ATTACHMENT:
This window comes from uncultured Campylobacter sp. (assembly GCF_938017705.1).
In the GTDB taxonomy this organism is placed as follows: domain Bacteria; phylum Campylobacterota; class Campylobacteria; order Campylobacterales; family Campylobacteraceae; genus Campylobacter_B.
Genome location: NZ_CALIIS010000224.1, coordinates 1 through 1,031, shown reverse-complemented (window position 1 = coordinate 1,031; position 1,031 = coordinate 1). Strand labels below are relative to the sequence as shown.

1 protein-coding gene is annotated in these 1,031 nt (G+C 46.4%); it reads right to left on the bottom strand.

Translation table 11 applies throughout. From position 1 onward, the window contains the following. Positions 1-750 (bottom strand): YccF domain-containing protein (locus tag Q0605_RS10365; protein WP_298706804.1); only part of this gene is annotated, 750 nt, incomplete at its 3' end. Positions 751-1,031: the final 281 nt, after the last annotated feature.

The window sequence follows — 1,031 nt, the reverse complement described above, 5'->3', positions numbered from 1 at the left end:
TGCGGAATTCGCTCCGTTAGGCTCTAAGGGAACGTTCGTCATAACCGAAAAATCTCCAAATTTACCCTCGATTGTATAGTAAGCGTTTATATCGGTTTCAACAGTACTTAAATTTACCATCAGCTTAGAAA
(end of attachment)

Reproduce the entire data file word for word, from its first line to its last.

This window comes from uncultured Campylobacter sp. (assembly GCF_938017705.1).
In the GTDB taxonomy this organism is placed as follows: domain Bacteria; phylum Campylobacterota; class Campylobacteria; order Campylobacterales; family Campylobacteraceae; genus Campylobacter_B.
Genome location: NZ_CALIIS010000224.1, coordinates 1 through 1,031, shown reverse-complemented (window position 1 = coordinate 1,031; position 1,031 = coordinate 1). Strand labels below are relative to the sequence as shown.

1 protein-coding gene is annotated in these 1,031 nt (G+C 46.4%); it reads right to left on the bottom strand.

Translation table 11 applies throughout. From position 1 onward, the window contains the following. Positions 1-750 (bottom strand): YccF domain-containing protein (locus tag Q0605_RS10365; protein WP_298706804.1); only part of this gene is annotated, 750 nt, incomplete at its 3' end. Positions 751-1,031: the final 281 nt, after the last annotated feature.

The window sequence follows — 1,031 nt, the reverse complement described above, 5'->3', positions numbered from 1 at the left end:
TGCGGAATTCGCTCCGTTAGGCTCTAAGGGAACGTTCGTCATAACCGAAAAATCTCCAAATTTACCCTCGATTGTATAGTAAGCGTTTATATCGGTTTCAACAGTACTTAAATTTACCATCAGCTTAGAAA